After visiting the beach at Gardner Bay we went back to Cachalote for a quick change and then went to the panga again to go snorkelling at a small rocky island just off the coast. As we were all eager to see sharks, especially Hammer Head Sharks we first tried to snorkel on the rougher side of the island, but we soon had to abandon that side to go...more
The only place the Waved Albatrosses (Diomedea irrorata) breed is at Punta Suarez on Isla Española. They are the largest seabirds present in the Galapagos Islands and they look both funny and beautiful. I was very happy to see their courtship display while visiting Punta Suárez. It was an amazing thing to see. During the breeding season in April -...more
The Nazca Booby (Sula granti) used to be seen as a subspecies of the Masked Booby, but it is now known that it is a species of its own. In Galapagos Islands the Nazca Boobies are quite common with a population of between 25 000 - 50 000 pairs, spread out in different colonies. With a length of 81-92cm the Nazca Boobies are the largest of the three...more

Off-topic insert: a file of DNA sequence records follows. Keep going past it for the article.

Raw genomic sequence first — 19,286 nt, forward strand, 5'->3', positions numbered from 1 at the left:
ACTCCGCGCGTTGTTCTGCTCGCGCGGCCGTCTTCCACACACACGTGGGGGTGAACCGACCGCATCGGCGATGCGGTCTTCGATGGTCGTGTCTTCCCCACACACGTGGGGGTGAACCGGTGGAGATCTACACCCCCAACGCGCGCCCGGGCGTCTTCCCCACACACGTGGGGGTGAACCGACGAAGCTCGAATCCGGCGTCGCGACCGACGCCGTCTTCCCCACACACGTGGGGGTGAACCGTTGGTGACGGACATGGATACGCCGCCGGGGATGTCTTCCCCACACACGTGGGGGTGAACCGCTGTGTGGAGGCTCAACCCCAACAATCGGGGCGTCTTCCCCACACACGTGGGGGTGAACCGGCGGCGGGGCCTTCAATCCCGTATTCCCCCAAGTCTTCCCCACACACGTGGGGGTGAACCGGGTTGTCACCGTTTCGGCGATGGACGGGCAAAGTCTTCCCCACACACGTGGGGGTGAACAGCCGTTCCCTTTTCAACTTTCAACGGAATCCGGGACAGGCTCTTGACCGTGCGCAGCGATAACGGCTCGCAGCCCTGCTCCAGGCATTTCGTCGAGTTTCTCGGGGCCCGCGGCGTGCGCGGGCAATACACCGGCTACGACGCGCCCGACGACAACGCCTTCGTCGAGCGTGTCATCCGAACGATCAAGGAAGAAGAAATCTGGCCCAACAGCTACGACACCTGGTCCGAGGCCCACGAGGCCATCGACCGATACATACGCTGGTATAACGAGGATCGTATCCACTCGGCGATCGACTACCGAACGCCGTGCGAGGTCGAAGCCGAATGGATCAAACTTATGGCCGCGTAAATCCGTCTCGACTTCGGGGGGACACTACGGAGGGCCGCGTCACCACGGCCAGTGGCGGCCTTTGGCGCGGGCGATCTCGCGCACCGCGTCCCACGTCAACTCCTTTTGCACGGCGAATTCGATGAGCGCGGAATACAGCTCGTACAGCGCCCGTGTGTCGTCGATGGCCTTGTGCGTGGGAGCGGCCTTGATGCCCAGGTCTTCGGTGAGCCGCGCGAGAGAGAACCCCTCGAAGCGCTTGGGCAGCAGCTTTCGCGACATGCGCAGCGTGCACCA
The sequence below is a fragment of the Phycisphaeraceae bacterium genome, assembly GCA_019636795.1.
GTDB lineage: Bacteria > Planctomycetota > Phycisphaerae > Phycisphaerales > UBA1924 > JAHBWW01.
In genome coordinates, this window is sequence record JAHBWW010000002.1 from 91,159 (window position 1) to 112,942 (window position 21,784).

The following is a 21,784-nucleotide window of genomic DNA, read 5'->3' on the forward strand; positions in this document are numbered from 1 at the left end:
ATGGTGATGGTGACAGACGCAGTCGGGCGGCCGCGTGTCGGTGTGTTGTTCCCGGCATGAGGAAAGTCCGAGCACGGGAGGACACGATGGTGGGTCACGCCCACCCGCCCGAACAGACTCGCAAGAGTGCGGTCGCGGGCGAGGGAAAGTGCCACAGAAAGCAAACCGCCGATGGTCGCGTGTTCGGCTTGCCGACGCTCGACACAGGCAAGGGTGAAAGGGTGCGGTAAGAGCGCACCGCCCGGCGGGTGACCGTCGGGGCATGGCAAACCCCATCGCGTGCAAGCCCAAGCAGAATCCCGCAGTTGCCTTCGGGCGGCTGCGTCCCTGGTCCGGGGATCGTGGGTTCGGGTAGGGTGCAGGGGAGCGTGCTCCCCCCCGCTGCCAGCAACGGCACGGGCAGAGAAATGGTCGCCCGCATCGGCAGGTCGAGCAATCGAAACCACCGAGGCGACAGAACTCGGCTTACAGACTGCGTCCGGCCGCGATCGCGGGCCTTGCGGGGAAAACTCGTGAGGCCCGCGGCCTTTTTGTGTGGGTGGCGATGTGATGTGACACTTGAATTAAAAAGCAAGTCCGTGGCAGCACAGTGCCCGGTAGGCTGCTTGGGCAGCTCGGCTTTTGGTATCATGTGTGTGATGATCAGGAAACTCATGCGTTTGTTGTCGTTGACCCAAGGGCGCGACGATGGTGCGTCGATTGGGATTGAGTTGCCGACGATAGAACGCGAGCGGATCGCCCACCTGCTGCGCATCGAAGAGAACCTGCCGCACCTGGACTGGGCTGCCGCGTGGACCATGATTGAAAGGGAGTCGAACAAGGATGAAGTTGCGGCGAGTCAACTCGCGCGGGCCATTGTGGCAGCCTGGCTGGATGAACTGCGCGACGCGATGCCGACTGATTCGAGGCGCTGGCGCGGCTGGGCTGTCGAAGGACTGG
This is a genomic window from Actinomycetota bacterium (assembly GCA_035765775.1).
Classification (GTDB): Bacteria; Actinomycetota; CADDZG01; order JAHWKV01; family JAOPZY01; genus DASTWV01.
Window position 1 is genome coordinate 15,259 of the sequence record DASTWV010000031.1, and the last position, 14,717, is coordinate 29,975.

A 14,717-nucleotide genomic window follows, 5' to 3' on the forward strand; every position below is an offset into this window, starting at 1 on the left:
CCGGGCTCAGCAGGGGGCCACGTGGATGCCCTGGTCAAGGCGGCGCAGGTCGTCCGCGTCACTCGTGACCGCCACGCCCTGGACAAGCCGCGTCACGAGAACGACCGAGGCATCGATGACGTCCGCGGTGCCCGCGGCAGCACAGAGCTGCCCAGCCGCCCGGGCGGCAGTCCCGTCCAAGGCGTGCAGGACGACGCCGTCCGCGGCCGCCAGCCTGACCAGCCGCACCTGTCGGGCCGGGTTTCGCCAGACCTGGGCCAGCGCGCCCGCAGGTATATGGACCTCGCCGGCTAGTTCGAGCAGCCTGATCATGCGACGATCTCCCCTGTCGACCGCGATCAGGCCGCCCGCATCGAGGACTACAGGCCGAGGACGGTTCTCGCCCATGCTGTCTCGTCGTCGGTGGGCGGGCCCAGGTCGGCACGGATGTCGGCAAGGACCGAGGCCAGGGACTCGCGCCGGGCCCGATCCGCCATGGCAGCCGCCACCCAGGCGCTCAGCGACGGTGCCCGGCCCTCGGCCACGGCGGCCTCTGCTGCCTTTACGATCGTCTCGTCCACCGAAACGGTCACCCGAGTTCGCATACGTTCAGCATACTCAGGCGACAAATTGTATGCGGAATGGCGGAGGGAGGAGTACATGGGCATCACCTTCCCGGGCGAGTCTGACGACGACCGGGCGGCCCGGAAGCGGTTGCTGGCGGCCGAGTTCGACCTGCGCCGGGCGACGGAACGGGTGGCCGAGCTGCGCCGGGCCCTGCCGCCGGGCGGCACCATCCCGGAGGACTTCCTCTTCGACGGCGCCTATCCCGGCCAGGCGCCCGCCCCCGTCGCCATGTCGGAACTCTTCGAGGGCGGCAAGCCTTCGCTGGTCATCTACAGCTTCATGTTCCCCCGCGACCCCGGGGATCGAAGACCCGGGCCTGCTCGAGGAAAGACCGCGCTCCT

There are two species of frigatebirds in the Galapagos Islands, the Magnificent Frigatebird (Fregata magnificens) and the Great Frigatebird (Fregata minor). There are about 1000 pairs of the Magnificent Frigatebird spread in 12 colonies, and a few thousand pairs of the Great Frigatebird, also in 12 colonies.The frigatebirds are large seabirds with...more
One of the highlights of Galapagos Islands is to see the amazing Marine Iguanas (Amblyrhynchus cristatus). They are endemic to the islands and they are also the only lizards in the word that swim in the sea. The Marine Iguanas spend most of their time on land, but they feed on algae and seaweed. There are seven subspecies of Marine Iguanas in the...more
The Swallow-tailed Gull (Creagrus furcatus) is endemic to Galapagos Islands, well almost endemic, as there is a small colony on the Colombian island Malpelo too. The population of Swallow-tailed Gull in the Galapagos Islands consists of 10000 - 15000 pairs, spread in 50 breeding colonies throughout the islands (but not on Fernandina and the west...more